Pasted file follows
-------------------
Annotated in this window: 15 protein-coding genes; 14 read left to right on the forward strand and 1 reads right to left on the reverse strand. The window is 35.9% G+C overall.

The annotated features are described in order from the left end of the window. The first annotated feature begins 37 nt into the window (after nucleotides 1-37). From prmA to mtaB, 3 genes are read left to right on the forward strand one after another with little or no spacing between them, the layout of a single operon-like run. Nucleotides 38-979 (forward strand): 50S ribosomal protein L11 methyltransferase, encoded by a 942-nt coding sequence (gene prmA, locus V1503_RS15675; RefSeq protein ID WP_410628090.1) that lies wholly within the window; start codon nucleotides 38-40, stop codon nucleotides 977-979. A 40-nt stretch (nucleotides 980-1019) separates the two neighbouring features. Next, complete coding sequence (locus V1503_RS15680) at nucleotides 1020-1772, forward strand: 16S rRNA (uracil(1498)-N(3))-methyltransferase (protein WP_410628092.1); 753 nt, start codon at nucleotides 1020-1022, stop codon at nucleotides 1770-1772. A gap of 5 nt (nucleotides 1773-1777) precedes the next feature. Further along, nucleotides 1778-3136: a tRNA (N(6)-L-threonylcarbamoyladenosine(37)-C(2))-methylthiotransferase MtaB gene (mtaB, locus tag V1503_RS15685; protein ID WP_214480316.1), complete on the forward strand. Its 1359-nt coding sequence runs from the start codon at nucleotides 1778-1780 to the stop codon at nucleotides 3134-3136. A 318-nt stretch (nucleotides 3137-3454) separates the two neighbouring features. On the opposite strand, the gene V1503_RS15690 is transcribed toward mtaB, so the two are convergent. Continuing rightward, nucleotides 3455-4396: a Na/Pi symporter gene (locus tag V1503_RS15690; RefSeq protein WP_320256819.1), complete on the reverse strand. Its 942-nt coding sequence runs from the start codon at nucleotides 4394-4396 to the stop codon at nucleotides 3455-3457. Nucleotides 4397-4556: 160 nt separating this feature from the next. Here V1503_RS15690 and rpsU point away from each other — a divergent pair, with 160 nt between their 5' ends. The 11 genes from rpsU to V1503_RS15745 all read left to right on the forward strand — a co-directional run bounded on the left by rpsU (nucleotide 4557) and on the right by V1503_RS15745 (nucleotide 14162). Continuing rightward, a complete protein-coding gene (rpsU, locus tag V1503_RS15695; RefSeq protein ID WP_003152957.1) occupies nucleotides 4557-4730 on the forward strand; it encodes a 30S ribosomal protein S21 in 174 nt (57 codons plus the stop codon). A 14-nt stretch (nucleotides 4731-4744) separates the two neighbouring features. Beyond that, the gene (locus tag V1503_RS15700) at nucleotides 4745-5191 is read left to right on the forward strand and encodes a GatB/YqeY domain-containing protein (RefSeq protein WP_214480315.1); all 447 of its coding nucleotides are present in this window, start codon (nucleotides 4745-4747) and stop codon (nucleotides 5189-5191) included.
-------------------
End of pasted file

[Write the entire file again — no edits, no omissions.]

Annotated in this window: 15 protein-coding genes; 14 read left to right on the forward strand and 1 reads right to left on the reverse strand. The window is 35.9% G+C overall.

The annotated features are described in order from the left end of the window. The first annotated feature begins 37 nt into the window (after nucleotides 1-37). From prmA to mtaB, 3 genes are read left to right on the forward strand one after another with little or no spacing between them, the layout of a single operon-like run. Nucleotides 38-979 (forward strand): 50S ribosomal protein L11 methyltransferase, encoded by a 942-nt coding sequence (gene prmA, locus V1503_RS15675; RefSeq protein ID WP_410628090.1) that lies wholly within the window; start codon nucleotides 38-40, stop codon nucleotides 977-979. A 40-nt stretch (nucleotides 980-1019) separates the two neighbouring features. Next, complete coding sequence (locus V1503_RS15680) at nucleotides 1020-1772, forward strand: 16S rRNA (uracil(1498)-N(3))-methyltransferase (protein WP_410628092.1); 753 nt, start codon at nucleotides 1020-1022, stop codon at nucleotides 1770-1772. A gap of 5 nt (nucleotides 1773-1777) precedes the next feature. Further along, nucleotides 1778-3136: a tRNA (N(6)-L-threonylcarbamoyladenosine(37)-C(2))-methylthiotransferase MtaB gene (mtaB, locus tag V1503_RS15685; protein ID WP_214480316.1), complete on the forward strand. Its 1359-nt coding sequence runs from the start codon at nucleotides 1778-1780 to the stop codon at nucleotides 3134-3136. A 318-nt stretch (nucleotides 3137-3454) separates the two neighbouring features. On the opposite strand, the gene V1503_RS15690 is transcribed toward mtaB, so the two are convergent. Continuing rightward, nucleotides 3455-4396: a Na/Pi symporter gene (locus tag V1503_RS15690; RefSeq protein WP_320256819.1), complete on the reverse strand. Its 942-nt coding sequence runs from the start codon at nucleotides 4394-4396 to the stop codon at nucleotides 3455-3457. Nucleotides 4397-4556: 160 nt separating this feature from the next. Here V1503_RS15690 and rpsU point away from each other — a divergent pair, with 160 nt between their 5' ends. The 11 genes from rpsU to V1503_RS15745 all read left to right on the forward strand — a co-directional run bounded on the left by rpsU (nucleotide 4557) and on the right by V1503_RS15745 (nucleotide 14162). Continuing rightward, a complete protein-coding gene (rpsU, locus tag V1503_RS15695; RefSeq protein ID WP_003152957.1) occupies nucleotides 4557-4730 on the forward strand; it encodes a 30S ribosomal protein S21 in 174 nt (57 codons plus the stop codon). A 14-nt stretch (nucleotides 4731-4744) separates the two neighbouring features. Beyond that, the gene (locus tag V1503_RS15700) at nucleotides 4745-5191 is read left to right on the forward strand and encodes a GatB/YqeY domain-containing protein (RefSeq protein WP_214480315.1); all 447 of its coding nucleotides are present in this window, start codon (nucleotides 4745-4747) and stop codon (nucleotides 5189-5191) included.